Nanoindentation tests on diamond-machined silicon wafers

Jiwang Yan, Hirokazu Takahashi, Jun'ichi Tamaki, Xiaohui Gai, Hirofumi Harada, John Patten
2005 Applied Physics Letters  
Nanoindentation tests were performed on ultraprecision diamond-turned silicon wafers and the results were compared with those of pristine silicon wafers. Remarkable differences were found between the two kinds of test results in terms of load-displacement characteristics and indent topologies. The machining-induced amorphous layer was found to have significantly higher microplasticity and lower hardness than pristine silicon. When machining silicon in the ductile mode, we are in essence always
more » ... in essence always machining amorphous silicon left behind by the preceding tool pass; thus, it is the amorphous phase that dominates the machining performance. This work indicated the feasibility of detecting the presence and the mechanical properties of the machining-induced amorphous layers by nanoindentation. Silicon is not only a dominant substrate material for the fabrication of microelectronic and micromechanical components but also an important infrared optical material. 1,2 The manufacturing of large-diameter silicon wafers by ultraprecision ductile machining technology has become a subject of concentrated research interests. 3-6 A bottleneck for ductile machining processes is the machining-induced subsurface damages to silicon substrates, which involve dislocations and phase transformations. A number of previous studies have confirmed the presence of amorphous phase within the nearsurface layer of ductile-machined silicon wafers. [7] [8] [9] [10] [11] The subsurface damages, especially the amorphous layer, will significantly influence the mechanical, optical, and electrical functions of silicon parts. Virtually all studies of machined silicon surfaces involve the evaluation of this amorphous layer by default, even if the investigators did not realize it or explain this phenomenon. For example, when considering micromechanical applications where surface contacts and/or frictions exist, the mechanical properties of the amorphous layer, such as hardness, elasticity, and plasticity, become very important. The subsurface damages also influence the subsequent wafer manufacturing processes. That is, a machining operation always involves multiple tool passes due to the cross feed; thus, with the exception of the first cut, all subsequent cuts are made upon an amorphous material and not the starting crystalline material. From this point of view, it is essential to clarify the mechanical properties of this amorphous layer. However, to date, most silicon machining processes are based on the properties of the diamond-cubic single-crystalline phase, and little effort has been placed on the machining-induced amorphous phase. During the past decades, response of single-crystal silicon to micro/nanolevel indentation has received extensive attention. 12-23 Unlike other materials, silicon often shows characteristic features in indentation depth in the unloading part of the load-displacement curve, namely, pop out or elbow, depending on the unloading rate, angle of the indenter, maximum load, or indentation depth. 19-21 These interesting phenomena are believed to be related to high-pressure phase transformations occurring beneath the indenter, which are accompanied by a significant volume change, and the extrusion ͑elbow͒ or containment ͑pop out͒ of the high pressure phase. In this article, we report the results of nanoindentation tests performed on ultraprecision ductile-machined silicon wafers. When performing nanoindentation on machined silicon wafers, the indentation behavior will be dominated by the machining-induced amorphous layer for low loads and shallow depths. This situation can be simply considered as a thin film of amorphous silicon formed on a pristine crystalline substrate. Therefore, if a suitable indentation load is used, it may be possible to detect the presence and the mechanical property of this amorphous layer by nanoindentation. In our experiments, electric device grade p-type singlecrystal silicon ͑100͒ wafers having a doping level of 1.33 ϫ 10 14 atoms/ cm 3 , were used as specimens. These wafers are 25.4 mm in diameter, 0.725 mm in thickness, and obtained with chemomechanical polished finishes. The wafers were fixed to a hydrostatic spindle by heat-softened wax and were machined by fly-cutting using a straight-nosed diamond cutting tool 24 on an ultraprecision diamond lathe, Toyoda AHP 20-25N. We used a cutting tool with a −60°rake angle and a 6°relief angle for experiment. The tool rake angle was set to more negative than the practically used tools ͑−20-−40°͒, for the purpose of generating a thicker subsurface damage layer. 25 Other machining conditions were undeformed chip thickness 100 nm, tool feed 14 m / rev, cutting edge angle 0.4°, depth of cut 2 m, and cutting speed a͒ Present address:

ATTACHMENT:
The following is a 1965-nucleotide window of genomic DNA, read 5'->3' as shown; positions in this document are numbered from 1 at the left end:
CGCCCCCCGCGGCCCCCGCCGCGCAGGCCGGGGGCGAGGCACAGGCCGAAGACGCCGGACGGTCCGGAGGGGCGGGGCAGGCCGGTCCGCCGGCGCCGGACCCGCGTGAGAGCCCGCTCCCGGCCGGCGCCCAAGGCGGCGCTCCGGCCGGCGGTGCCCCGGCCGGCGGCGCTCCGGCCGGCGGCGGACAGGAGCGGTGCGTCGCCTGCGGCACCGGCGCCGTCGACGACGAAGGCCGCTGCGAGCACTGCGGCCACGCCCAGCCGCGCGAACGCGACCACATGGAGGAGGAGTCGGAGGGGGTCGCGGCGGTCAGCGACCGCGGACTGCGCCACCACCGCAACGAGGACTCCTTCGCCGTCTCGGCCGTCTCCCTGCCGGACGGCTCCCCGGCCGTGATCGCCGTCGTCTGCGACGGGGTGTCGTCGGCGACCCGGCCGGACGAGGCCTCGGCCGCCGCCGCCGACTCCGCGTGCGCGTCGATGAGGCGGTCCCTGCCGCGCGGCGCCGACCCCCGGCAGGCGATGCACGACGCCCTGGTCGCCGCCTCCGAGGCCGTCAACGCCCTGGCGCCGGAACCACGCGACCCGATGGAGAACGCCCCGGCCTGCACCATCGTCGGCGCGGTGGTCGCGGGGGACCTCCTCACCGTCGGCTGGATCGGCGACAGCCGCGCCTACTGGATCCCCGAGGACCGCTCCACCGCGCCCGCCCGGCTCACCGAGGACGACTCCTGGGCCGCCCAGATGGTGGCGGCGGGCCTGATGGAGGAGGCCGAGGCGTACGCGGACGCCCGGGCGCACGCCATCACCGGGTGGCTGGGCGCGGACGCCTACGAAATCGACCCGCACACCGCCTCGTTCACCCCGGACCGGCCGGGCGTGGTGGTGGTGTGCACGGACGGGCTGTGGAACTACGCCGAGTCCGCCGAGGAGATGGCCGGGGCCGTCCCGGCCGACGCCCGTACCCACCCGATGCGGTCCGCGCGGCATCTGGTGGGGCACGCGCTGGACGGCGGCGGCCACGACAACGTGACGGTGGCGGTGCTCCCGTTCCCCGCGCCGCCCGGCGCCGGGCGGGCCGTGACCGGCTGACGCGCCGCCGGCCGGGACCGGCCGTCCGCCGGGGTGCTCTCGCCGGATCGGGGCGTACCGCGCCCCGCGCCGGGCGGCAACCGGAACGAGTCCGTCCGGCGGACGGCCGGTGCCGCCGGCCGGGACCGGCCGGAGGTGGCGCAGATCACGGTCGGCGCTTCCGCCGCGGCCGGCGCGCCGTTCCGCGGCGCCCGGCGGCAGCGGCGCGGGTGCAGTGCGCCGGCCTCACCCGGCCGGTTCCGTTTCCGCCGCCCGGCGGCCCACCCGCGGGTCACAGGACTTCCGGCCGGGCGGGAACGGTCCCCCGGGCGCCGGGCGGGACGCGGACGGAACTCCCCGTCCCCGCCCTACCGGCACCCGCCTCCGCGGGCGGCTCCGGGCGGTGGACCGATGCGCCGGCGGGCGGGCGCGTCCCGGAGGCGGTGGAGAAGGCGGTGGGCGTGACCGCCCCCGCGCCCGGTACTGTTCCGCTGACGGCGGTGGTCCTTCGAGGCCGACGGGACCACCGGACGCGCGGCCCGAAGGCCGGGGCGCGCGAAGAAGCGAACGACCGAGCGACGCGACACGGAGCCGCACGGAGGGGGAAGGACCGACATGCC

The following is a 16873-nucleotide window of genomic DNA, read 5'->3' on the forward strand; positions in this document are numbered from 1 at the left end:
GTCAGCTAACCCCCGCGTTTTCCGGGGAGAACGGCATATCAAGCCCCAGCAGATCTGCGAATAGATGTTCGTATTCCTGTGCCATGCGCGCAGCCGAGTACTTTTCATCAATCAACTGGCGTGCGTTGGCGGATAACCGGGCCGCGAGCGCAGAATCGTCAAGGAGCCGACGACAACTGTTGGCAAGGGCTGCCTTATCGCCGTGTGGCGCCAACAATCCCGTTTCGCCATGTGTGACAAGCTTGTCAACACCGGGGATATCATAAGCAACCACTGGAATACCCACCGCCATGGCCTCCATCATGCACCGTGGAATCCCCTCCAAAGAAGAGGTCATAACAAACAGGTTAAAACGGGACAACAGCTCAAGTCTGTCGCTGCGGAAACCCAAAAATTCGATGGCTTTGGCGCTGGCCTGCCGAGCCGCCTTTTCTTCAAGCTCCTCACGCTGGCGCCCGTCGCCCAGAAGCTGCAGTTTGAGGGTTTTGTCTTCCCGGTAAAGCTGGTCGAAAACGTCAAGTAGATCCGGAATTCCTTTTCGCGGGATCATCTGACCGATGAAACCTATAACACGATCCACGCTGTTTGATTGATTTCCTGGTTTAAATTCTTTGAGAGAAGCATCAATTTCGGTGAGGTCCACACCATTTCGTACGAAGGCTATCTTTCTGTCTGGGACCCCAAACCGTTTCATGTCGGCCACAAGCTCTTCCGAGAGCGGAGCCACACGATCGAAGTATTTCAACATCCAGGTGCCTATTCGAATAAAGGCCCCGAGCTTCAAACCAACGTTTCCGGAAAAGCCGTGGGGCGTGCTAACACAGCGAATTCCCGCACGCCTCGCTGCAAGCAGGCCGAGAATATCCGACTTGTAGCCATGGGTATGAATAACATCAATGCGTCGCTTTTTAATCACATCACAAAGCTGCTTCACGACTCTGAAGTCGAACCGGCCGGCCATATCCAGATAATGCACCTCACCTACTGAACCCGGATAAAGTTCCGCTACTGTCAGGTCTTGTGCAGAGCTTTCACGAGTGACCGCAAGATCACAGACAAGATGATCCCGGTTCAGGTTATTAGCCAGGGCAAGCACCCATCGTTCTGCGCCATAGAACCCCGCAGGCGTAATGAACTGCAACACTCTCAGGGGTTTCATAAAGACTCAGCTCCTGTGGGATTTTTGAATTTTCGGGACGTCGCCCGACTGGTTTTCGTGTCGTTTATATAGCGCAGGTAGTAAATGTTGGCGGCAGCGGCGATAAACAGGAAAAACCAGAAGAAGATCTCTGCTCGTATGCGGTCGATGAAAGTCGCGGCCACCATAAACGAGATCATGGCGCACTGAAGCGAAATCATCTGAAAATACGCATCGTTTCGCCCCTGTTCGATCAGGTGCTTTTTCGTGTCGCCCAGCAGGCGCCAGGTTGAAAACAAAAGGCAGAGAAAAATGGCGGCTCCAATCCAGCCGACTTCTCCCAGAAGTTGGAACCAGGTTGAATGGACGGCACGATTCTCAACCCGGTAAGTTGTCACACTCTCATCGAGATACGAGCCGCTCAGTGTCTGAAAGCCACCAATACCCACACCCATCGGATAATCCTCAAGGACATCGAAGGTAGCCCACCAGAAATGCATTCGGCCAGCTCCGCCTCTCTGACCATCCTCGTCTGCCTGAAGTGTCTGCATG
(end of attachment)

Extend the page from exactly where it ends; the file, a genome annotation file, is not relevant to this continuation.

doi:10.1063/1.1924895 fatcat:l7fumxvgbrdmhfosmy4idrbtya